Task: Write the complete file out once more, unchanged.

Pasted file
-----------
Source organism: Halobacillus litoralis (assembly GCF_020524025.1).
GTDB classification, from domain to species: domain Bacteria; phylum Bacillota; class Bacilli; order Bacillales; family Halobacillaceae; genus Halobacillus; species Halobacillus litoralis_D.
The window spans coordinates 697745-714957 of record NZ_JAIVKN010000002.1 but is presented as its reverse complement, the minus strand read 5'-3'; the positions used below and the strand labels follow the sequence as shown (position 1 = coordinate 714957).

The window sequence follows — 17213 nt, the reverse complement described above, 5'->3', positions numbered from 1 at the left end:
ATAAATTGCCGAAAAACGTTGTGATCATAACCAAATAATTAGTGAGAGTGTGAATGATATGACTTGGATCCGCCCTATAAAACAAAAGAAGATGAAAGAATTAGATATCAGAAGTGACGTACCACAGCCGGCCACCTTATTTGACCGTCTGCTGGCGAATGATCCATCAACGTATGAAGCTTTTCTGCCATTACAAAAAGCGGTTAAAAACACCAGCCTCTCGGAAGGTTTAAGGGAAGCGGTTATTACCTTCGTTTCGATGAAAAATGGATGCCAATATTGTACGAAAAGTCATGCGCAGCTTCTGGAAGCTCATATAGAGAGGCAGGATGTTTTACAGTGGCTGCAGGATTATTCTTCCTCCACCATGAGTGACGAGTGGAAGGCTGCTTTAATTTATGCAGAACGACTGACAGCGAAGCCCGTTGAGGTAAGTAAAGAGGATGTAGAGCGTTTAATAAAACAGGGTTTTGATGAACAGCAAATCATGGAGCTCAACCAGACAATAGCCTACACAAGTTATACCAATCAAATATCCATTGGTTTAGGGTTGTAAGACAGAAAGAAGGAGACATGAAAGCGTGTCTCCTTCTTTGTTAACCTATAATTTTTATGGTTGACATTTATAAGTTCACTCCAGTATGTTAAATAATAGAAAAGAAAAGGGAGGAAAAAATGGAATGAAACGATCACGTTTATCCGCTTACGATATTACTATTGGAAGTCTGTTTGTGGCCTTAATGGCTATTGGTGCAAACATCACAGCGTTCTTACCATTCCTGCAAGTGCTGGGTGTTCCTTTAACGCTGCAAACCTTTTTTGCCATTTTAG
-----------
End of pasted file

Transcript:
Source organism: Halobacillus litoralis (assembly GCF_020524025.1).
GTDB classification, from domain to species: domain Bacteria; phylum Bacillota; class Bacilli; order Bacillales; family Halobacillaceae; genus Halobacillus; species Halobacillus litoralis_D.
The window spans coordinates 697745-714957 of record NZ_JAIVKN010000002.1 but is presented as its reverse complement, the minus strand read 5'-3'; the positions used below and the strand labels follow the sequence as shown (position 1 = coordinate 714957).

The window sequence follows — 17213 nt, the reverse complement described above, 5'->3', positions numbered from 1 at the left end:
ATAAATTGCCGAAAAACGTTGTGATCATAACCAAATAATTAGTGAGAGTGTGAATGATATGACTTGGATCCGCCCTATAAAACAAAAGAAGATGAAAGAATTAGATATCAGAAGTGACGTACCACAGCCGGCCACCTTATTTGACCGTCTGCTGGCGAATGATCCATCAACGTATGAAGCTTTTCTGCCATTACAAAAAGCGGTTAAAAACACCAGCCTCTCGGAAGGTTTAAGGGAAGCGGTTATTACCTTCGTTTCGATGAAAAATGGATGCCAATATTGTACGAAAAGTCATGCGCAGCTTCTGGAAGCTCATATAGAGAGGCAGGATGTTTTACAGTGGCTGCAGGATTATTCTTCCTCCACCATGAGTGACGAGTGGAAGGCTGCTTTAATTTATGCAGAACGACTGACAGCGAAGCCCGTTGAGGTAAGTAAAGAGGATGTAGAGCGTTTAATAAAACAGGGTTTTGATGAACAGCAAATCATGGAGCTCAACCAGACAATAGCCTACACAAGTTATACCAATCAAATATCCATTGGTTTAGGGTTGTAAGACAGAAAGAAGGAGACATGAAAGCGTGTCTCCTTCTTTGTTAACCTATAATTTTTATGGTTGACATTTATAAGTTCACTCCAGTATGTTAAATAATAGAAAAGAAAAGGGAGGAAAAAATGGAATGAAACGATCACGTTTATCCGCTTACGATATTACTATTGGAAGTCTGTTTGTGGCCTTAATGGCTATTGGTGCAAACATCACAGCGTTCTTACCATTCCTGCAAGTGCTGGGTGTTCCTTTAACGCTGCAAACCTTTTTTGCCATTTTAG